Ever heard of this?

Discussion in 'General Martial Arts Talk' started by Wey, Feb 22, 2010.

  1. Wey

    Wey Green Belt

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    Today at lunch my friend said that at her old dojang for Hap ki do, one of the instructors said that a good way to improve forearm durability/conditioning is to rub your arms against a table constantly.

    I tried it for about five minutes, and it hurt like hell. Have you ever heard of this or done it before?
     
  2. celtic_crippler

    celtic_crippler Senior Master

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    I've heard of using a rolling pin on your shins. Basically calcifies bone over time making it more dense and desensitizes the nerves in that area. Seems the same logic is applied here.
     
  3. pesilat

    pesilat 3rd Black Belt

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    Yup. Same principle at work and valid ... with caveat.

    All conditioning methods are painful. Period. The only way to build up the bone (or muscle, for that matter) is to break it down a little bit. The physical conditioning/strengthening actually happens in the resting period between workouts. As the body heals these things it strengthens them. Over conditioning will just lead to deterioration because your body never has a chance to rebuild.

    Also, there is a psychological component to conditioning. You get used to the pain at a psychological level and your pain threshold rises. That can also be useful.

    Caveat: One of my instructors has done *a lot* of conditioning in his life. He says, "I don't recommend it. The fact that I can still write my name legibly is due more to luck than anything else. I know many contemporaries who were maimed by the conditioning. Even if they're now able to spear hand through concrete their hands are only good for destruction. They can do no fine work."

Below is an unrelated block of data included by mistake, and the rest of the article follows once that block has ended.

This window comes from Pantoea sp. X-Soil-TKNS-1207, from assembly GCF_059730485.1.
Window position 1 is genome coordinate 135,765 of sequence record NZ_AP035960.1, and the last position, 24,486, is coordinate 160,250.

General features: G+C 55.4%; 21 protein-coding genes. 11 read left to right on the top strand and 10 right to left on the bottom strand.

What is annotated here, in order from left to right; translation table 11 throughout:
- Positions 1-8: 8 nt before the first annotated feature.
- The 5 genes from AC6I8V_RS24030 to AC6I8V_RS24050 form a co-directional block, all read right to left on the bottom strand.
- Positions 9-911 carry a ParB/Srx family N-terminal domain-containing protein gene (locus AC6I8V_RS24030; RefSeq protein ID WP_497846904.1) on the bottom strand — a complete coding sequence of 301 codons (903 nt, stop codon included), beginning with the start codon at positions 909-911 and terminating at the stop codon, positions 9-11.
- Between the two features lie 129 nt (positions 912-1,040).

An addendum to the caveat: The forearm conditioning I've done was all done with another person (i.e.: banging our forearms together). I think this method is preferable to conditioning on inanimate objects (though I have maintained my conditioning on inanimate objects). I think that conditioning on another person has some built-in safeguards against over conditioning.

    Just as you can pinch yourself much harder than you'd let someone else pinch you I think, with inanimate objects, it's much easier to drive yourself too hard. When working with another person you generally don't go as hard because you don't want to hurt your training partner. I think this means a more gradual conditioning which minimizes risk of over conditioning and injury. I think, also, that the more gradual conditioning can lead to more thorough conditioning but that's totally my opinion.

    Based on empirical evidence in my own conditioning and dealing with other people who've done different conditioning I personally think conditioning on another person is preferable to using inanimate objects for initial conditioning.

    Mike
     
  4. Touch Of Death

    Touch Of Death Sr. Grandmaster

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    This reminds me about hair pulling, at first it hurts like hell, but as you train over the years you learn to catagorize that pain as non lethal, and some how it just doesn't hurt like it used to. If you wanna feel what I am talking about, lace your fingers through your hair, run your hand along your scalp, and make a fist. Its also fun to try on others. LOL
    Sean
     
  5. Wey

    Wey Green Belt

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    Hahaha, that sounds pretty funny. I'll give it a try. :D

    Thanks for your input, fellas.
     
  6. Drac

    Drac Sr. Grandmaster

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    You could follow the example of Tak Kubota...
     
  7. girlbug2

    girlbug2 Master of Arts

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    I think we ladies have an advantage on that one! Ever try running a brush through long, tangled hair? Now try doing it every day for life.
     
  8. Touch Of Death

    Touch Of Death Sr. Grandmaster

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    Too true, too true. However, you still need to train against a person attempting to control you with hair pulling. You need to work your neck muscles and attemt to achieve good posture.
    Sean
     
  9. Randy Strausbaugh

    Randy Strausbaugh Master Black Belt

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    I believe in Okinawa it's called kotekitai, and consists of two-person arm rubbing drills. Essentially you form a block against each other's arms and rub back and forth for as long as you can stand it. I understand it can become quite a competition. Saw it in Mattson's book on Uechi-ryu.123
     

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